In 1980, Ricky Harris became a new Decatur homeowner. He paid $1 for a house on Ansley Street in South Decatur, an area that in 1975 became an “Urban Homesteading Demonstration Program” community.
The program was designed to get foreclosed and abandoned homes out of the U.S. Department of Housing and Urban Development’s (HUD) inventory and back into private ownership. In the mid-1970s, HUD was Decatur’s largest property owner and manager due to the high number of foreclosed and distressed properties in South Decatur.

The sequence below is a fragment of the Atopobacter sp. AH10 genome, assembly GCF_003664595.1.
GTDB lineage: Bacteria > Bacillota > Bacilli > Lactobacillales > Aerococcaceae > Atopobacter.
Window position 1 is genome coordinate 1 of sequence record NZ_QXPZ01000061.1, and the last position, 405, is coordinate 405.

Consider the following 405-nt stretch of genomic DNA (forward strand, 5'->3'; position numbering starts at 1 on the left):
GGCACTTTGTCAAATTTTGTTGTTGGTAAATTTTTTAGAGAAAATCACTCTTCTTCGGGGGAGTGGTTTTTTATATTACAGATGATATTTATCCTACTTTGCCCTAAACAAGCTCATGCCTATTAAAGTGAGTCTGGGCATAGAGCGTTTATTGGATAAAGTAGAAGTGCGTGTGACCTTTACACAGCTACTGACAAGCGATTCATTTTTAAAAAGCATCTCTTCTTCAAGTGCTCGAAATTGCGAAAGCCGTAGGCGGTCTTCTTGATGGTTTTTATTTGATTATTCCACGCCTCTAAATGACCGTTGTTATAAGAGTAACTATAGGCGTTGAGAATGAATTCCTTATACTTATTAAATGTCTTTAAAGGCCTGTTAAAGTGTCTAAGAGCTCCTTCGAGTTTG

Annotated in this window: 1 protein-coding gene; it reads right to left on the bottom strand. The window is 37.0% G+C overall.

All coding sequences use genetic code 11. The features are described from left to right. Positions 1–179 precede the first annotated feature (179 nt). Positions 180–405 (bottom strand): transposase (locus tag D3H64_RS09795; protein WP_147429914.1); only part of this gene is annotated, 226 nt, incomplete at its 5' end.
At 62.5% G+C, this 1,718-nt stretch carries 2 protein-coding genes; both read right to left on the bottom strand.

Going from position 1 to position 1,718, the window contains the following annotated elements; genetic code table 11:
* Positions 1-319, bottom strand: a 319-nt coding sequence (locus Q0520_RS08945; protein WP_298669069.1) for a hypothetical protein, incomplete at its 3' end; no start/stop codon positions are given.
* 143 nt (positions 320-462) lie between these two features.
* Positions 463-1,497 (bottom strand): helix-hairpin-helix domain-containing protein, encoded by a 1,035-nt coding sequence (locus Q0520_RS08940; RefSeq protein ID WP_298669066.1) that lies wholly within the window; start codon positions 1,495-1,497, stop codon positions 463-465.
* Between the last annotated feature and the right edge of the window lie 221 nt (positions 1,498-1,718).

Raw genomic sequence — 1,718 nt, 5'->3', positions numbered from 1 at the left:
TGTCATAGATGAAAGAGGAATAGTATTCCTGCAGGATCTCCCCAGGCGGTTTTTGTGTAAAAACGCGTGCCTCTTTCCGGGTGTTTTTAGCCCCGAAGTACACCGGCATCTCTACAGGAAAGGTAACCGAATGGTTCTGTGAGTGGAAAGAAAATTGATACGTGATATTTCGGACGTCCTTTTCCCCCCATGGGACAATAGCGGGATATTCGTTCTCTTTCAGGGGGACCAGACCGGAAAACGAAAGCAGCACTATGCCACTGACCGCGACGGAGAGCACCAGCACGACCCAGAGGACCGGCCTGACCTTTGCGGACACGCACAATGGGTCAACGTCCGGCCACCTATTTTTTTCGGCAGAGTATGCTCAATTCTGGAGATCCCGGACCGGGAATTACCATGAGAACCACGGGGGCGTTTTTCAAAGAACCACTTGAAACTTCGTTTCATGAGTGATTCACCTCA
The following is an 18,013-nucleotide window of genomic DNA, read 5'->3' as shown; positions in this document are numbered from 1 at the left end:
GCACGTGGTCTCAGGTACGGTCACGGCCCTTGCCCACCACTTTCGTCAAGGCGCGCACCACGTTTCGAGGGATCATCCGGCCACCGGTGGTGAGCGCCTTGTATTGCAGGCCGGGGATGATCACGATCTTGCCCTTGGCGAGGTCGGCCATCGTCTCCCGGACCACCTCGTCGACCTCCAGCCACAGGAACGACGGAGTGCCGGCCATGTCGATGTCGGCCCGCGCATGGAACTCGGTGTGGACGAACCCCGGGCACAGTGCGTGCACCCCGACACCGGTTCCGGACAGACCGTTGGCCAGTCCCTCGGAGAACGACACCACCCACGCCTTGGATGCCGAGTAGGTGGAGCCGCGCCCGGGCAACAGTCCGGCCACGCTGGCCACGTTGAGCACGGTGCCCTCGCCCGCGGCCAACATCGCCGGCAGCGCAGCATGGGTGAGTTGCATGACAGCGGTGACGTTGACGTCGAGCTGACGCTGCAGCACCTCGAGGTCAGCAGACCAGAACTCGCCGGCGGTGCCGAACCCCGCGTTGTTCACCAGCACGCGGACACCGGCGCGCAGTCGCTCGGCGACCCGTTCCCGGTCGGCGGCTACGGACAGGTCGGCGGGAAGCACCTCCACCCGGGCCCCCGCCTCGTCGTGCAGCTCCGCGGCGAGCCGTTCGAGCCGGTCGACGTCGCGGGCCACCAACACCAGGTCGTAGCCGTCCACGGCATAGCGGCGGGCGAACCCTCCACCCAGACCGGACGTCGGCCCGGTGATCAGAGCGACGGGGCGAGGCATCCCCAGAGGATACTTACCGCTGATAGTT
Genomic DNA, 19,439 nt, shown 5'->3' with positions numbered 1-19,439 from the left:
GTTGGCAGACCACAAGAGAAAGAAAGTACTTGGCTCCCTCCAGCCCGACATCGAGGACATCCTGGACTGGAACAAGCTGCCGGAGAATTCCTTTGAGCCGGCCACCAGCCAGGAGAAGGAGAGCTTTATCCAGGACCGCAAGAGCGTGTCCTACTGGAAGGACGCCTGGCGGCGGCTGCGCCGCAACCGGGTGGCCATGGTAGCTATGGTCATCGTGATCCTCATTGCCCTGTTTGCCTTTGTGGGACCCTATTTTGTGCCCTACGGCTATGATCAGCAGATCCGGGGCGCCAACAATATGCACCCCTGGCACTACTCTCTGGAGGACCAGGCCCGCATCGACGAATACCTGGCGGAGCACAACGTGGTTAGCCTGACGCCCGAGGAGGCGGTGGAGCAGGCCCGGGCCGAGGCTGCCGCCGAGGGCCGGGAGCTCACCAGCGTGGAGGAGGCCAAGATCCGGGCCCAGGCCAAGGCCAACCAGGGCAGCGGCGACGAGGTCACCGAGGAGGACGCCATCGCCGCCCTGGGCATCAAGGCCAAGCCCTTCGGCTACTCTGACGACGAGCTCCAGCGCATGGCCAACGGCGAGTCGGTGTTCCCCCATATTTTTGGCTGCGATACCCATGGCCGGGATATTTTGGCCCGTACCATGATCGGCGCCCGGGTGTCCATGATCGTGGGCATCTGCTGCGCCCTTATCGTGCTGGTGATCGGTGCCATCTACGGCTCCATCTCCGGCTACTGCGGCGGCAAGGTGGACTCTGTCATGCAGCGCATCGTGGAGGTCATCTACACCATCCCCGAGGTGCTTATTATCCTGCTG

Like other urban homesteaders, Harris got low-interest loans to rehabilitate the property and bring it up to code. Harris and the other urban homesteaders have been credited with spurring investment in South Decatur that transformed the community from a streetcar suburb sliding towards blight into a tony Atlanta suburb.
Harris sold the property in 2001 for $165,000. The latest sale recorded in DeKalb County tax records show that it was sold in 2001 for $218,500. According to Zillow, a local builder proposes to build a 4-bedroom, 3-bath 2,813-square-foot home after tearing down the existing 873-square-foot home built in c. 1948. The new house will go on the market for $599,900.
According to the builder, the new home will be “historically inspired.” My question is: What’s wrong with “historically authentic?”
© 2011 D.S. Rotenstein